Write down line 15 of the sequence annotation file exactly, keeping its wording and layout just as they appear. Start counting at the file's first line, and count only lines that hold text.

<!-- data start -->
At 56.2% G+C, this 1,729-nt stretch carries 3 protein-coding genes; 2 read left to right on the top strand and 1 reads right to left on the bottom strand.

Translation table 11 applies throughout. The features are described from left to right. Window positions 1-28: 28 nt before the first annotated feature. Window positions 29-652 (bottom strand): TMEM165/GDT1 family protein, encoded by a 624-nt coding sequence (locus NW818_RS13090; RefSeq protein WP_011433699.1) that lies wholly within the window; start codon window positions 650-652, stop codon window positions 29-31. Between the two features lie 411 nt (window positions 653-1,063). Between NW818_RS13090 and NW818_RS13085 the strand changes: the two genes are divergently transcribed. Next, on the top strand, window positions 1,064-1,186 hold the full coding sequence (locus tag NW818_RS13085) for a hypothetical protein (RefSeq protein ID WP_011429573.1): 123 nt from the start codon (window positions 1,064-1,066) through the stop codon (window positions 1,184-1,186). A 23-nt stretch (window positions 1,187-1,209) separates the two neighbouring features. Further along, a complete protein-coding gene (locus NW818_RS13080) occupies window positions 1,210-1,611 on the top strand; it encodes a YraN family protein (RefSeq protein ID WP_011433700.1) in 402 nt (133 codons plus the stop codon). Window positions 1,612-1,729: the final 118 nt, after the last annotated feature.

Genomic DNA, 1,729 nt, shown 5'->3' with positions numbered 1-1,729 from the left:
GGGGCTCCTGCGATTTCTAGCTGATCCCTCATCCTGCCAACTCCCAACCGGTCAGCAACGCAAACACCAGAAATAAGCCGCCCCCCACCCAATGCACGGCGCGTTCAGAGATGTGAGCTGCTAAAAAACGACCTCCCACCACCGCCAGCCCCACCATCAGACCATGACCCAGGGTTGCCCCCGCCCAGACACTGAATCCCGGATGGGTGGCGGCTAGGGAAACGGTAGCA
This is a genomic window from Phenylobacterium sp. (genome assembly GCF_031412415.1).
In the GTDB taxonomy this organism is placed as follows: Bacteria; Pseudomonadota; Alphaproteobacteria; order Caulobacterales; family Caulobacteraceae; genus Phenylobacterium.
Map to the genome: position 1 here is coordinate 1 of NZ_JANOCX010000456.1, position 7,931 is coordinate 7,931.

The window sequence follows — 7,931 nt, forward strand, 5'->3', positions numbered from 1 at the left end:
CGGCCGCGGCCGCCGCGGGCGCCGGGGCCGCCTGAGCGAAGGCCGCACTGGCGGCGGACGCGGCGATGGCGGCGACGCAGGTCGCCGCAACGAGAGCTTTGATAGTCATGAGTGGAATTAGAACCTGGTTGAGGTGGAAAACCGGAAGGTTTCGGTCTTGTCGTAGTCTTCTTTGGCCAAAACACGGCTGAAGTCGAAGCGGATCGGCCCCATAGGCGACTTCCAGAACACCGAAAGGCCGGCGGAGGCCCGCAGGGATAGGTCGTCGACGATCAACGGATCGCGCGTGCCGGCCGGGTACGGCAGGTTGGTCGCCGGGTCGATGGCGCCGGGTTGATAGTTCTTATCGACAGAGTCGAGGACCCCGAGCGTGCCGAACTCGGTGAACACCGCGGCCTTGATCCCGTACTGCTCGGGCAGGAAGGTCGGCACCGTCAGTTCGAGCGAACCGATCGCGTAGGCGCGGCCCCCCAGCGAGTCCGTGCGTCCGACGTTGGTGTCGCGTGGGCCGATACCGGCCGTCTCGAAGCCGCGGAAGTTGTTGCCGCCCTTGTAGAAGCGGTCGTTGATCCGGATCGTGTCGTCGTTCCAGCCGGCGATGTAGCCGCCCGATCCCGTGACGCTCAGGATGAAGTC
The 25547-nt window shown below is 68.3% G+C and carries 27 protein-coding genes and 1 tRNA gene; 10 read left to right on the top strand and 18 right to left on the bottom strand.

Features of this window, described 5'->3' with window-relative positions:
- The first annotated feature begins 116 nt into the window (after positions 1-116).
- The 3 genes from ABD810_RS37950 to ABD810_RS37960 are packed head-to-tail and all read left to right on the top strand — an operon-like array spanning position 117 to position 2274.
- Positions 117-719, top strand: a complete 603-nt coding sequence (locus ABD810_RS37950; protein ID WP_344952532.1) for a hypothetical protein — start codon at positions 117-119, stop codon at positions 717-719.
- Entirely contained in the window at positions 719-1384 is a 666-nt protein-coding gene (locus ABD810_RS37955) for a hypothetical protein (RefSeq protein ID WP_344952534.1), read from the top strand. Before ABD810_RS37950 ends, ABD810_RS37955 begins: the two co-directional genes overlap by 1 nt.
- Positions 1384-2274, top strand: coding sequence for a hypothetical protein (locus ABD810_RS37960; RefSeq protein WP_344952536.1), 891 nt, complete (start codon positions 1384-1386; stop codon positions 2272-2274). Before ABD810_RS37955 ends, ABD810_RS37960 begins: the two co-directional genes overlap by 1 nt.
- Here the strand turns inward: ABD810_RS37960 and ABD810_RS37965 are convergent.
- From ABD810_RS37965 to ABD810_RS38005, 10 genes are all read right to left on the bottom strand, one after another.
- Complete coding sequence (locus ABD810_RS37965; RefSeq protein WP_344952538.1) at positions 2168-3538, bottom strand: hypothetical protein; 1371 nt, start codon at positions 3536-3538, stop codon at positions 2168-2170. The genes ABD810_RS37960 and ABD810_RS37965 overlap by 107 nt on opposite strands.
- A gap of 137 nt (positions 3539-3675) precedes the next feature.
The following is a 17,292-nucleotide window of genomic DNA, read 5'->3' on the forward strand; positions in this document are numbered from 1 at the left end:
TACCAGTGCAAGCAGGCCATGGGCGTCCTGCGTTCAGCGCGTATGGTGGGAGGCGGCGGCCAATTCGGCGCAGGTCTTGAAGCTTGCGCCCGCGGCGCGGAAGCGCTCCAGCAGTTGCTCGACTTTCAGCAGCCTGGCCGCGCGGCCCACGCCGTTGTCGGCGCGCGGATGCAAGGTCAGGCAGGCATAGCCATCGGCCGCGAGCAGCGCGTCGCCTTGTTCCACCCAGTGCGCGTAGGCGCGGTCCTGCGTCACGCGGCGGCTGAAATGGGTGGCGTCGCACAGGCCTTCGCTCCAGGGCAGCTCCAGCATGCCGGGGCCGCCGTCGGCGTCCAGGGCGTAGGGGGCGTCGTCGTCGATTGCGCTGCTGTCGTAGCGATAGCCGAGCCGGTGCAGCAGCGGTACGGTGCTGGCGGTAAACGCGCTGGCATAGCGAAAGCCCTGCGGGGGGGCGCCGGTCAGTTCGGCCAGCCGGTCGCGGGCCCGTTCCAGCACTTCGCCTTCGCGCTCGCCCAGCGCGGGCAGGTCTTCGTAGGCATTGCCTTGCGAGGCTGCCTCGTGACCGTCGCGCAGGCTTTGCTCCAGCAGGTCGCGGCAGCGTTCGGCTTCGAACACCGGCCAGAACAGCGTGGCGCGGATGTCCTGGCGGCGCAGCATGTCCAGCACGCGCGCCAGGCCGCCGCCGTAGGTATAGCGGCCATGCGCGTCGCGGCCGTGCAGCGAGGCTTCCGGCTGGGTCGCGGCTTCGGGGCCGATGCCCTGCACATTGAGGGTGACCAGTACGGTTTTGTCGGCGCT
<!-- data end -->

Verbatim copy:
- Entirely contained in the window at positions 719-1384 is a 666-nt protein-coding gene (locus ABD810_RS37955) for a hypothetical protein (RefSeq protein ID WP_344952534.1), read from the top strand. Before ABD810_RS37950 ends, ABD810_RS37955 begins: the two co-directional genes overlap by 1 nt.